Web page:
The following extract is taken from the Equality and Human Rights Commission (EHRC) website:

If a pupil cannot attend school because of pregnancy, the LEA still has a duty to provide suitable alternative education, under section 19 of the Education Act 1996. ‘Suitable education’ is defined by section 19(6) as efficient education suitable to the age, ability, aptitude and to any special educational needs the child or young person may have.’ Lack of resources is not a sufficient reason for the LEA to fail to provide suitable alternative education.

Pregnancy cannot be used as a reason for exclusion. Health and safety should not be used as a reason to prevent a pregnant pupil attending school. The school’s aim should be to keep the pregnant pupil or school age mother in learning. This means keeping the pupil on the school roll, even if she may not be able to attend for a period of time; keeping up to date with her progress and working with the LEA looking for a suitable time to re-integrate her into the school.  A pupil who becomes pregnant is entitled to 18 calendar weeks’ authorised absence to cover the time immediately before and after the birth of the child.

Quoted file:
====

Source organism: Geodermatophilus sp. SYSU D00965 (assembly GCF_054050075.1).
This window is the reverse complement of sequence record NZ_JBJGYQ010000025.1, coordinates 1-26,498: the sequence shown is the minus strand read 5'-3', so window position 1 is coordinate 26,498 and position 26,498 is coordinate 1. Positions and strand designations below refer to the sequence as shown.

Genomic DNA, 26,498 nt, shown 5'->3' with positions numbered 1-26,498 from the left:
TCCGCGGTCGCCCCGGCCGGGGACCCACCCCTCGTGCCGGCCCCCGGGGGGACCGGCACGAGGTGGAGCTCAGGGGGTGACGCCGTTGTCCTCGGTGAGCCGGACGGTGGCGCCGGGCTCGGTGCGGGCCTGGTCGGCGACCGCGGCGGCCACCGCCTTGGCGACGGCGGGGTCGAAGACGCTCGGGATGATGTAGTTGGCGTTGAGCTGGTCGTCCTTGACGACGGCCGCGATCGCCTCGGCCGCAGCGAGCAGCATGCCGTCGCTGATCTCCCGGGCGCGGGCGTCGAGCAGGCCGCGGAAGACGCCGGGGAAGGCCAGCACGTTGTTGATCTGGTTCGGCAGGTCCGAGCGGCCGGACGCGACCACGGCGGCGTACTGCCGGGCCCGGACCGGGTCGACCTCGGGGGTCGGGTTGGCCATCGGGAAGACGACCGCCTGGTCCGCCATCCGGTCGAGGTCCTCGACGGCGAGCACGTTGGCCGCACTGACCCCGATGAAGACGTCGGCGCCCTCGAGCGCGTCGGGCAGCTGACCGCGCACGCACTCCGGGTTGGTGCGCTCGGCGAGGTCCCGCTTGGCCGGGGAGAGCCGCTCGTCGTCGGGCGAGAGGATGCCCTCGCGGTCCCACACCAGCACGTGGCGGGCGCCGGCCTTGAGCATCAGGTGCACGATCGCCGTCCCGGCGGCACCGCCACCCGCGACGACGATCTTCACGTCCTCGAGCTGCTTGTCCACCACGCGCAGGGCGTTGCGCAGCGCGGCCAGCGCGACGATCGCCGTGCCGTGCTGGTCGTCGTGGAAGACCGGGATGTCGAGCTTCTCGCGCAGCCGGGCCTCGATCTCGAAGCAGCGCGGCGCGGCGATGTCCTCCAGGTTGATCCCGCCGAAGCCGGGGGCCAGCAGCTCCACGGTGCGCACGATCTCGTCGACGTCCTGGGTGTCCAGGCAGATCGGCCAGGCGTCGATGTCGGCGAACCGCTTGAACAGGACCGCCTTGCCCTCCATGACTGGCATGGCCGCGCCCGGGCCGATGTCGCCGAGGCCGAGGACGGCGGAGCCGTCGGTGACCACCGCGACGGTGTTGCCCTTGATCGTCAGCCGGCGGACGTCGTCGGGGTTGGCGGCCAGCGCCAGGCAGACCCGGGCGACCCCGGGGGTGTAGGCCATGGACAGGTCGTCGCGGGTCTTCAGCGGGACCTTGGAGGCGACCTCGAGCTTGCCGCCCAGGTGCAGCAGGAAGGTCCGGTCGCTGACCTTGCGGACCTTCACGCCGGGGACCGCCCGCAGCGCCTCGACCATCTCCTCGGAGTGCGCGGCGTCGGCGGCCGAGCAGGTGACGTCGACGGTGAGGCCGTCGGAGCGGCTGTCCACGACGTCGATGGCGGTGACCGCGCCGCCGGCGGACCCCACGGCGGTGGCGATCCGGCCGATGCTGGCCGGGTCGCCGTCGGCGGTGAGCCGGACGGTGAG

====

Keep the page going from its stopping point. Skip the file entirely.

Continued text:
For more information on your rights click on the following links:

Questions about becoming a parent

What the law says about education

The consultation version of the 2010 Equality Act stated:

An education provider should not treat a pregnant woman or a new mother worse than they would treat a man or a non-pregnant woman.

It is not sex discrimination against a man to make special provision for a woman in connection with her pregnancy or maternity.

Flexibility in course provision and child care:

In order to ensure that course provision meets the needs of all students and potential students, HEIs should consider the impact that parenting and caring responsibilities have on women’s and men’s ability to engage in higher education.

Courses that are delivered flexibly will enable women and men with caring responsibilities to access FE and HE.  Provision that fits in with their caring responsibilities and affordable childcare on or nearby campus, can assist in widening participation.

You are permitted to provide (or make arrangements for or facilitate) childcare for your students’ children.  This includes all kinds of assistance with childcare including paying for it, subsidising it, or enabling students to spend more time caring for their child.
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